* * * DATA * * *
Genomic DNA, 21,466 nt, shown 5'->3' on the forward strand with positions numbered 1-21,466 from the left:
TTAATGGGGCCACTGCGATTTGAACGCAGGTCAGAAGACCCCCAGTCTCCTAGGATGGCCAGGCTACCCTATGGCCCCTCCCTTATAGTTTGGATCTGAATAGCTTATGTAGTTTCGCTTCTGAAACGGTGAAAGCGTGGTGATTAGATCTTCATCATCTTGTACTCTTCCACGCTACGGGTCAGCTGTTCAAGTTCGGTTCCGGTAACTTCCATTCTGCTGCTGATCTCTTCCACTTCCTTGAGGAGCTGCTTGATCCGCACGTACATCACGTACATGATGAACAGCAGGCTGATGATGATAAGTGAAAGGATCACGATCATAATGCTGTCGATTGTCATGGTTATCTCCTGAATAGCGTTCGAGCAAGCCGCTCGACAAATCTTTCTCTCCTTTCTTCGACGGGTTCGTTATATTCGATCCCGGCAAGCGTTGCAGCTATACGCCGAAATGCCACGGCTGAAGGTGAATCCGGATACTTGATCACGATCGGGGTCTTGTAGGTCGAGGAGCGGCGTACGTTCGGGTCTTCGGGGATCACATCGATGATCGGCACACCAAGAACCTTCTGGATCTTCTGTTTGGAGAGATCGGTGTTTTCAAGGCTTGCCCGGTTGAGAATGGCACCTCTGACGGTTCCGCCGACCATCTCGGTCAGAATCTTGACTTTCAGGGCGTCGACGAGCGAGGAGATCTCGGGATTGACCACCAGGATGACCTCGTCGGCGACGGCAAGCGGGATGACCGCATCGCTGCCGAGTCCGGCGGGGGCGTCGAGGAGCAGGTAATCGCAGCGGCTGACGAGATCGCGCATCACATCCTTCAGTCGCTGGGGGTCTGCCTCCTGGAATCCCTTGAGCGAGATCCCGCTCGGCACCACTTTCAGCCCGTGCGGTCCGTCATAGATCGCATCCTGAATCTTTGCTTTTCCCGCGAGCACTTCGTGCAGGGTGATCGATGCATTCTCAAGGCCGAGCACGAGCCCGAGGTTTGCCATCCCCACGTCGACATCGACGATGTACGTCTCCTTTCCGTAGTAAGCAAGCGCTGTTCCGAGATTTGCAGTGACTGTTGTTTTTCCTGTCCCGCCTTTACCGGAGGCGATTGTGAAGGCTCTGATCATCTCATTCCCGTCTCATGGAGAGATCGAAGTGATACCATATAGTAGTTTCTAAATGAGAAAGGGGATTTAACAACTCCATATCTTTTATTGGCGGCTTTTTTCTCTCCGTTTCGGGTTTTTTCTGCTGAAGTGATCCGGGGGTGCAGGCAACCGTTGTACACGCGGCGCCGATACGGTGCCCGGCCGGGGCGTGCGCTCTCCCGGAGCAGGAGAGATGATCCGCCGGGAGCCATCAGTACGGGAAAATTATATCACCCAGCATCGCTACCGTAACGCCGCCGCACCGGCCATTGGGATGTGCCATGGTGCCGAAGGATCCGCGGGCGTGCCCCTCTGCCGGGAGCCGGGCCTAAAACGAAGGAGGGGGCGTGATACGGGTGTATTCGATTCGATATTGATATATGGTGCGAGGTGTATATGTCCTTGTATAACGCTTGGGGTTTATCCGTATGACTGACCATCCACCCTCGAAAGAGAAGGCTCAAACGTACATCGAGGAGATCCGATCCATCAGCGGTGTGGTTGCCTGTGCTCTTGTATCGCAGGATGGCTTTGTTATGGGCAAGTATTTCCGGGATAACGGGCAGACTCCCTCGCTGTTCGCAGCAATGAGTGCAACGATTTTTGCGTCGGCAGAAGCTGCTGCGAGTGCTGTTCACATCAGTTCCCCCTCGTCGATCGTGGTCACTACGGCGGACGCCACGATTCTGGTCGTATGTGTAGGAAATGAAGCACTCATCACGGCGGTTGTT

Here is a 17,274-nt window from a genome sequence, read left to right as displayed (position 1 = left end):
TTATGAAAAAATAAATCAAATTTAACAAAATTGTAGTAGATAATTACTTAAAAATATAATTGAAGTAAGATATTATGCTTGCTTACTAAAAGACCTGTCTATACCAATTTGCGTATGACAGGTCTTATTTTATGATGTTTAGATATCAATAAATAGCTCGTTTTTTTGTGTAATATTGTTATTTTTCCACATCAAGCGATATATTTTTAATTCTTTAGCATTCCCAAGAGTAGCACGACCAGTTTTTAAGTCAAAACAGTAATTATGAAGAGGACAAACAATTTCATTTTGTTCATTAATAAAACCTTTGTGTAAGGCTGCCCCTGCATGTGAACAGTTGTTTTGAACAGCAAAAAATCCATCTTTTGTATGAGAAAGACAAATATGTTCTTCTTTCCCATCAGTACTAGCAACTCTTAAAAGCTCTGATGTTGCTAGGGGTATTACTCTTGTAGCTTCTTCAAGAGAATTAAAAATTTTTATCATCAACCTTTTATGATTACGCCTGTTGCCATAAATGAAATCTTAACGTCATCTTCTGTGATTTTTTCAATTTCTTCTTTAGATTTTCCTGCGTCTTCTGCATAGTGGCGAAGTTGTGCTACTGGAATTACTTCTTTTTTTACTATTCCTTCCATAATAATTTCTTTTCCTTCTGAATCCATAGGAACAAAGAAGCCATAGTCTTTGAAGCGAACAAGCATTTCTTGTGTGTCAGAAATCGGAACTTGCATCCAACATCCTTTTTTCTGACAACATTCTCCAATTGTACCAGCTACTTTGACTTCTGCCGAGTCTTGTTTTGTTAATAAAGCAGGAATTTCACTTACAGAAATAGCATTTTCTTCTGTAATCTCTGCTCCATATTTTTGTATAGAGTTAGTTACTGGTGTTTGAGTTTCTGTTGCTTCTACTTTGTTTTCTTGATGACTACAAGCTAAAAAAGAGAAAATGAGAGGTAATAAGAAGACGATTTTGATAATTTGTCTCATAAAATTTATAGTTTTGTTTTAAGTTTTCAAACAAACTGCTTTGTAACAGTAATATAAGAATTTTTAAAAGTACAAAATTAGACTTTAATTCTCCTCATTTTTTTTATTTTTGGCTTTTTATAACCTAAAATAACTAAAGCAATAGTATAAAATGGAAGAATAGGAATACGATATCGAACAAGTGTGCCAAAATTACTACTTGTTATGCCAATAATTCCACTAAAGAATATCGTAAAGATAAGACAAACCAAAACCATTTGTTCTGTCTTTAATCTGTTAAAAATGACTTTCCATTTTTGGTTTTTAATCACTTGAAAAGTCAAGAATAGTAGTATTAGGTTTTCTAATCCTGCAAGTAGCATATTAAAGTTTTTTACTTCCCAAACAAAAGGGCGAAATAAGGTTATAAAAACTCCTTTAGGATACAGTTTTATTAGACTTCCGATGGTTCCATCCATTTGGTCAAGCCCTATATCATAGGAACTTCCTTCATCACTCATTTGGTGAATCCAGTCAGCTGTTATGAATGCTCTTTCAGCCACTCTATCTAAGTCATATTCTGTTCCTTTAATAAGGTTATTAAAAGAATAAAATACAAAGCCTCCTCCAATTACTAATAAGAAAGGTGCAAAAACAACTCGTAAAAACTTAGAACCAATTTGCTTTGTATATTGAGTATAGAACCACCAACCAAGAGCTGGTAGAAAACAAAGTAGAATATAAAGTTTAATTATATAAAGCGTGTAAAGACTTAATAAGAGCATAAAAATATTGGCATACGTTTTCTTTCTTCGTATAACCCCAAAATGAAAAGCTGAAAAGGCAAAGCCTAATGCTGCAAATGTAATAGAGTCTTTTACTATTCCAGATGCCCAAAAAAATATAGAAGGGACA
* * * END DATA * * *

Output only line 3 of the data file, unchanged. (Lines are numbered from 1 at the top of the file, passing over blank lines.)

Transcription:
Here is a 17,274-nt window from a genome sequence, read left to right as displayed (position 1 = left end):